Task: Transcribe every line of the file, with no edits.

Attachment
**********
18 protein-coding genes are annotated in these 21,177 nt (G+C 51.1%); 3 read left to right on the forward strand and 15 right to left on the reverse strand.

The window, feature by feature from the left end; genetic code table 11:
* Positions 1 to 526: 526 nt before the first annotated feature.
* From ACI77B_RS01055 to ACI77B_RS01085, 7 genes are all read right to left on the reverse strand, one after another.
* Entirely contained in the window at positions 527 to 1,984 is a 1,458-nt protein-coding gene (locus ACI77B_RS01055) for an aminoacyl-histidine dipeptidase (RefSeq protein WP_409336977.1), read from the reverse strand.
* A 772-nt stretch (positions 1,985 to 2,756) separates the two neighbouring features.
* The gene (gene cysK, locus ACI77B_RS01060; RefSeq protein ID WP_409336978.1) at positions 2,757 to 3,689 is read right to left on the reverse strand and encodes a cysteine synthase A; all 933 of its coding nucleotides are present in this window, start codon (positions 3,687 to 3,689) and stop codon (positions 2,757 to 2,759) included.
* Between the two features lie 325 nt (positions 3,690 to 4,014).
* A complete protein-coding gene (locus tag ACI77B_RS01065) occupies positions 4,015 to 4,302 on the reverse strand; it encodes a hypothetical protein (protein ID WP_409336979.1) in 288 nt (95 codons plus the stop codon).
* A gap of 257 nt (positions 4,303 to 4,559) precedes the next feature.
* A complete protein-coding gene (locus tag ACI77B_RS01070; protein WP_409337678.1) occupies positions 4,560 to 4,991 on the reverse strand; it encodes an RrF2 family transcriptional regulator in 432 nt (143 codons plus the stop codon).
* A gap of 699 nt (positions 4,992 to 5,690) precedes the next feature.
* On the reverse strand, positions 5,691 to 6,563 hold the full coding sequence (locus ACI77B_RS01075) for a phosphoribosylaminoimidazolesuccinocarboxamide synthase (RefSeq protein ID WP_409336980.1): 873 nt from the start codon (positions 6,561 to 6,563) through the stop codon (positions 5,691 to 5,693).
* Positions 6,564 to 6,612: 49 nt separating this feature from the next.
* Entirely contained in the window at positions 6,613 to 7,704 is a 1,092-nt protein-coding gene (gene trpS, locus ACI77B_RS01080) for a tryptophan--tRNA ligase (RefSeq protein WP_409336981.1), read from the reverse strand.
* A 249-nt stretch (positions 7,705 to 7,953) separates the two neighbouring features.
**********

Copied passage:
18 protein-coding genes are annotated in these 21,177 nt (G+C 51.1%); 3 read left to right on the forward strand and 15 right to left on the reverse strand.

The window, feature by feature from the left end; genetic code table 11:
* Positions 1 to 526: 526 nt before the first annotated feature.
* From ACI77B_RS01055 to ACI77B_RS01085, 7 genes are all read right to left on the reverse strand, one after another.
* Entirely contained in the window at positions 527 to 1,984 is a 1,458-nt protein-coding gene (locus ACI77B_RS01055) for an aminoacyl-histidine dipeptidase (RefSeq protein WP_409336977.1), read from the reverse strand.
* A 772-nt stretch (positions 1,985 to 2,756) separates the two neighbouring features.
* The gene (gene cysK, locus ACI77B_RS01060; RefSeq protein ID WP_409336978.1) at positions 2,757 to 3,689 is read right to left on the reverse strand and encodes a cysteine synthase A; all 933 of its coding nucleotides are present in this window, start codon (positions 3,687 to 3,689) and stop codon (positions 2,757 to 2,759) included.
* Between the two features lie 325 nt (positions 3,690 to 4,014).
* A complete protein-coding gene (locus tag ACI77B_RS01065) occupies positions 4,015 to 4,302 on the reverse strand; it encodes a hypothetical protein (protein ID WP_409336979.1) in 288 nt (95 codons plus the stop codon).
* A gap of 257 nt (positions 4,303 to 4,559) precedes the next feature.
* A complete protein-coding gene (locus tag ACI77B_RS01070; protein WP_409337678.1) occupies positions 4,560 to 4,991 on the reverse strand; it encodes an RrF2 family transcriptional regulator in 432 nt (143 codons plus the stop codon).
* A gap of 699 nt (positions 4,992 to 5,690) precedes the next feature.
* On the reverse strand, positions 5,691 to 6,563 hold the full coding sequence (locus ACI77B_RS01075) for a phosphoribosylaminoimidazolesuccinocarboxamide synthase (RefSeq protein ID WP_409336980.1): 873 nt from the start codon (positions 6,561 to 6,563) through the stop codon (positions 5,691 to 5,693).
* Positions 6,564 to 6,612: 49 nt separating this feature from the next.
* Entirely contained in the window at positions 6,613 to 7,704 is a 1,092-nt protein-coding gene (gene trpS, locus ACI77B_RS01080) for a tryptophan--tRNA ligase (RefSeq protein WP_409336981.1), read from the reverse strand.
* A 249-nt stretch (positions 7,705 to 7,953) separates the two neighbouring features.